Preserve Tibet’s precious wisdom and culture

“We, here in exile, cannot materially help our people in Tibet, who are confronted with the destruction of all that they love and cherish. We can only pray with all the strength of our hearts that their nightmare of agony and terror will disappear in the not too distant future.” His Holiness the Dalai Lama wrote these words in 1962 on the third anniversary of the Tibetan National Uprising Day.

He went on to say, “There must be an end to the policy of force and intimidation which it [China] is pursuing in Tibet and that the only solution to the Tibetan problem is a peaceful settlement consistent with the fundamental rights and freedoms of the Tibetan people.”

Tibet’s unique religion and culture are global treasures that must not be lost. This wisdom tradition has so much to offer the world now and in the future.

Exile is the only chance for Tibetan Buddhist nuns to get an education.

Tibetan calligraphy, Tibetan language

A Tibetan Buddhist nun practices Tibetan calligraphy at Dolma Ling Nunnery and Institute in India. The Tibetan nuns in exile are helping to hold on to Tibet’s precious religion and culture. Photo by the Nuns’ Media Team

By helping the nuns and nunneries, you are helping to preserve Tibetan Buddhism and are providing the opportunity for these brave, dedicated women to be educated and become teachers and role models. Without the generosity and compassion of Tibetan Nuns Project supporters, over 700 nuns would not have the necessities of life such as education, shelter, food, clothing, and health care. Most of the nuns in India are from Tibet and cannot return to their homeland. They are forced to live as stateless refugees. Other nuns are from remote and impoverished Himalayan regions of India where there is little or no education available to girls and women.

The world needs Tibetan Buddhist nuns now and the wisdom, courage, compassion, and dedication that they embody and bring to humanity. Nuns are holders of a vision we must protect.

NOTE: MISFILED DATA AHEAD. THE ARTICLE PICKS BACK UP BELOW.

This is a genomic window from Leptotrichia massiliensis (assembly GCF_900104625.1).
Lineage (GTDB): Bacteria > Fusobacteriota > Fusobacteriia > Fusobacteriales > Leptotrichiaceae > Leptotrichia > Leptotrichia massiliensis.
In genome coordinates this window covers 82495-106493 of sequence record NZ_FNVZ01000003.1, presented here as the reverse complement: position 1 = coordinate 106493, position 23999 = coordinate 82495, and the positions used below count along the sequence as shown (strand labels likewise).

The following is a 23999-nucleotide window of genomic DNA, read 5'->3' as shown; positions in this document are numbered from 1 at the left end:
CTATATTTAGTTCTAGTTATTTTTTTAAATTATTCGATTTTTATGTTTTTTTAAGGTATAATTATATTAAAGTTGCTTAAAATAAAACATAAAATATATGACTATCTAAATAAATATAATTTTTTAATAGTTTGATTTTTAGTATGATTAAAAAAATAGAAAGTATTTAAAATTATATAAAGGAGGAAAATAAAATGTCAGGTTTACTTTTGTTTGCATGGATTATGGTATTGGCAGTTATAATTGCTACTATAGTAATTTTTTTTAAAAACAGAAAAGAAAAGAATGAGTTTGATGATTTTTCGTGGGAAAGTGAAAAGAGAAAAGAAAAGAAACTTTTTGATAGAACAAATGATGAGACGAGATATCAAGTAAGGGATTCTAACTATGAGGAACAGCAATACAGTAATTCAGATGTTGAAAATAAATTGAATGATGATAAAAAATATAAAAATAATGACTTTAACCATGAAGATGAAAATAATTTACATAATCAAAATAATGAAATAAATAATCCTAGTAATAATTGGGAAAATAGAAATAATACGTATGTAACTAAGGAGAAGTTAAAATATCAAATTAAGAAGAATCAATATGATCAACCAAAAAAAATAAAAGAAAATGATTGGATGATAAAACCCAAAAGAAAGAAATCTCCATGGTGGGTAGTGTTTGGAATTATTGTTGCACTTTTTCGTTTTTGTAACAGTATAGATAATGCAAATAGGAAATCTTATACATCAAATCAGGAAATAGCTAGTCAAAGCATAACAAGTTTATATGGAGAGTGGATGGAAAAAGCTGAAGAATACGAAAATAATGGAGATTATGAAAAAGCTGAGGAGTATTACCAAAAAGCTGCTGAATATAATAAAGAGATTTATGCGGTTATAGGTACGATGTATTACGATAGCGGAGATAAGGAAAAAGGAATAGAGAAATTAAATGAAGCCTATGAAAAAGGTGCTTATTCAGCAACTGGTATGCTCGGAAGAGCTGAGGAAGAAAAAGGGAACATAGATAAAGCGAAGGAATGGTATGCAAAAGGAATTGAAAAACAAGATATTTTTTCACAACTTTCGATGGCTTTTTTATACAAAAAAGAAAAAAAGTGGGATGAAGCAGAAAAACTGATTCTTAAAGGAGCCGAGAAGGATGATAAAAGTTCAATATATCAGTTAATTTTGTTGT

With prayers for the well-being and happiness of all sentient beings.

Tibetan Buddhist Holidays 2018

This is an illustrated list of some of the major Tibetan Buddhist holidays in 2018, as well as some other important dates in the Tibetan calendar.

Each year, the Tibetan Nuns Project publishes a Tibetan calendar with the Tibetan Buddhist holidays and other important ritual dates, plus phases of the moon, inspirational quotes, and major US and Canadian holidays. This beautiful 2018 calendar is still available from our online store and proceeds from it’s sale help to provide education, food, shelter, and health care for over 700 Buddhist nuns living in northern India.

February 16 2018: Losar (Tibetan New Year)

Tibetan Nuns Project, Tibetan Buddhist nuns, Tibetan Buddhist holidays, tsampa, throwing tsampa, Olivier Adam

Tibetan nuns throw tsampa (roasted barley flour) into the air to mark Losar, Tibetan New Year. Photo courtesy of Olivier Adam

Losar, the Tibetan New Year, is a very special time of year. This year February 16th is the first day of the Earth Dog Year of 2145 by the Tibetan calendar. Losar-related rituals fall into two distinct parts. First, the nuns, like all Tibetans, say goodbye to the old year and let go of all its negative or bad aspects. Part of this involves cleaning one’s home from top to bottom. After that, the Losar or “new year” is welcomed with prayers and by inviting all good, auspicious things into our homes and our lives. Special food is prepared such as such as khapse and a  noodle soup called guthuk. See this recipe for vegetarian guthuk. Continue reading